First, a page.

Figure 3
Figure 3

Probability of fixating the competitor object and the target object for each condition and depression group.

A bivariate correlation analysis between participants’ BDI scores and their perspective-taking score (calculated as the difference in the probability of fixating the target between the Listener Privileged and Shared Perspective conditions) showed no significant correlation (r(62) = −0.14, p = 0.2).

Latency of first fixation to target

The mean latency to first fixate the target object for each condition and depression group are plotted in Fig. 4. Data was analysed using a 2 (Group: High vs. Low depression) × 2 (Condition: Shared Perspective vs. Listener Privileged) mixed-model ANOVA. Analyses showed that overall, participants were significantly faster to first fixate the target object in the Listener Privileged condition compared to the Shared Perspective condition (711ms vs. 809ms; F(1,60) = 9.61, p < 0.005, pη² = 0.14). Despite a numerically larger effect of condition in the low depression group than the high depression group, neither the main effect of Group (F < 0.1) or the interaction between Group and Condition (F < 1.46, p > 0.23) was significant.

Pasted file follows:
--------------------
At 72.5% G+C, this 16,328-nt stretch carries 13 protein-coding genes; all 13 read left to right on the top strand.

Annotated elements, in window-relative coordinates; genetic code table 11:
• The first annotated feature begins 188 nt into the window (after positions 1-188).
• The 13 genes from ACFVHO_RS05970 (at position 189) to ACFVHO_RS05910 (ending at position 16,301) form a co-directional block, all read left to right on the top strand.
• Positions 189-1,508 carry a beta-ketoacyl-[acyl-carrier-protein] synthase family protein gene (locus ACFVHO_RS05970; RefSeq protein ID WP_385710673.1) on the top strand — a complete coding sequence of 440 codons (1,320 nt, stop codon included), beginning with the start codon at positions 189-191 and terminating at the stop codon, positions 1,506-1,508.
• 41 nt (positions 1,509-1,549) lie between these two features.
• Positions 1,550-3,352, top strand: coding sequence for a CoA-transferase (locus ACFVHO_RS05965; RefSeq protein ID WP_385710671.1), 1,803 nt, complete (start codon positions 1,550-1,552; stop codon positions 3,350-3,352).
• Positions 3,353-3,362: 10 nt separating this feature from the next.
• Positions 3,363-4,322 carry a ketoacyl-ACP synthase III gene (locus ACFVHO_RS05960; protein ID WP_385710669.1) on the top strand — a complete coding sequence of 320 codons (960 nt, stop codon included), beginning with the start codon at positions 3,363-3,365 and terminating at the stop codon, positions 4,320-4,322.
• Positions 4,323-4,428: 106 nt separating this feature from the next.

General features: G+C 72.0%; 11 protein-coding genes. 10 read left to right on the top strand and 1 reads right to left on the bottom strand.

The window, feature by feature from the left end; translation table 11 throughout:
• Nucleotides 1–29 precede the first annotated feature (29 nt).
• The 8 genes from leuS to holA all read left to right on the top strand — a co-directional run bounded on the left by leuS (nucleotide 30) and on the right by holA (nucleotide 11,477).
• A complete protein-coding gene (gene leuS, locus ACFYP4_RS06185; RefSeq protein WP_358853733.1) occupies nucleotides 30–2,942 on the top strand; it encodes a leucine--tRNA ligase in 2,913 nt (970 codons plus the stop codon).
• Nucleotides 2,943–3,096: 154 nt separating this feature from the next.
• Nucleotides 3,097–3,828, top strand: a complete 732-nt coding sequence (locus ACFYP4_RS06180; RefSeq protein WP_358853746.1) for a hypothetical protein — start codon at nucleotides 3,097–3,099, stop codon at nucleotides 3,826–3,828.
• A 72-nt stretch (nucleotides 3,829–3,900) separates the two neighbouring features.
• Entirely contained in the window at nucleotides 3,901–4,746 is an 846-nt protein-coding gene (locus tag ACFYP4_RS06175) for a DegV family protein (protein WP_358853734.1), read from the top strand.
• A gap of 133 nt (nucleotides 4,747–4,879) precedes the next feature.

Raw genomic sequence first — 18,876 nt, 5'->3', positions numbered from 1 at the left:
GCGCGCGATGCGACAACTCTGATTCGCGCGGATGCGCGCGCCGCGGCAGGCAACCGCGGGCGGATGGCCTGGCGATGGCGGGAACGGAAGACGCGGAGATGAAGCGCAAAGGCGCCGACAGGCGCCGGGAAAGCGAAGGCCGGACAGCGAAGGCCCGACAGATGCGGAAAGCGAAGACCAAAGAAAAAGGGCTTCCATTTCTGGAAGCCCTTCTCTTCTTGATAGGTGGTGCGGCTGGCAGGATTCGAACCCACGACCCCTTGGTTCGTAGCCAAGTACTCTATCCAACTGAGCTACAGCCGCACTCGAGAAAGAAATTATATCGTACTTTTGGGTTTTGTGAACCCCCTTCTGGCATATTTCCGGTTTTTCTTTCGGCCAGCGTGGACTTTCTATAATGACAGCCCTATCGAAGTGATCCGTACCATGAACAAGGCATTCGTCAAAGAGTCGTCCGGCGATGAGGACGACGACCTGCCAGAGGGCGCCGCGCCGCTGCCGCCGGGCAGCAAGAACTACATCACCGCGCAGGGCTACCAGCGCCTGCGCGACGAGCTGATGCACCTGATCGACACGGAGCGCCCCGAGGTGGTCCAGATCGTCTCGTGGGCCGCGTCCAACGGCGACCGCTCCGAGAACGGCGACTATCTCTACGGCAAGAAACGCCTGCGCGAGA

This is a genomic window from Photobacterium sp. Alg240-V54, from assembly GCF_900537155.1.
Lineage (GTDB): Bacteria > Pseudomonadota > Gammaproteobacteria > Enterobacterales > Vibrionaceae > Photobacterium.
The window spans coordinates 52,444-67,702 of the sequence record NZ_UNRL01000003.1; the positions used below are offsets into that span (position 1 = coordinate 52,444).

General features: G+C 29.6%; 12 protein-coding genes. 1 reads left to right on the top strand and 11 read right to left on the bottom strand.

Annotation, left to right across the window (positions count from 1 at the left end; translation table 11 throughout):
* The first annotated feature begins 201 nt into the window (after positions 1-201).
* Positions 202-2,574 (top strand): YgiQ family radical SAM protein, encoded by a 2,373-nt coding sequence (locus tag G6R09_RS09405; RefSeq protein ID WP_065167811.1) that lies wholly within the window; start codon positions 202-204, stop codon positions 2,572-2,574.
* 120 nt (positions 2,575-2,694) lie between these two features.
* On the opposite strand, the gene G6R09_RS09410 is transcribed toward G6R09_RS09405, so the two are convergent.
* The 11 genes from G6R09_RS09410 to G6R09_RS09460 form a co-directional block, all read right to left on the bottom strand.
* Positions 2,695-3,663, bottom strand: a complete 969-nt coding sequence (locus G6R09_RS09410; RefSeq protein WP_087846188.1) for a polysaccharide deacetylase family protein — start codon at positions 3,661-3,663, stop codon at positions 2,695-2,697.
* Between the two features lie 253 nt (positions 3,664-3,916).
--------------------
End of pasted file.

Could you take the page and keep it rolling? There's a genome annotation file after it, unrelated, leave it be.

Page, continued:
Figure 4
Figure 4

Mean latency to first fixate the target object for each condition and depression group.

A bivariate correlation analysis between participants’ BDI scores and their perspective-taking score (calculated as the latency difference between first fixations to target in the Listener Privileged and Shared Perspective conditions) showed no significant correlation (r(62) = −0.19, p = 0.15).

General Discussion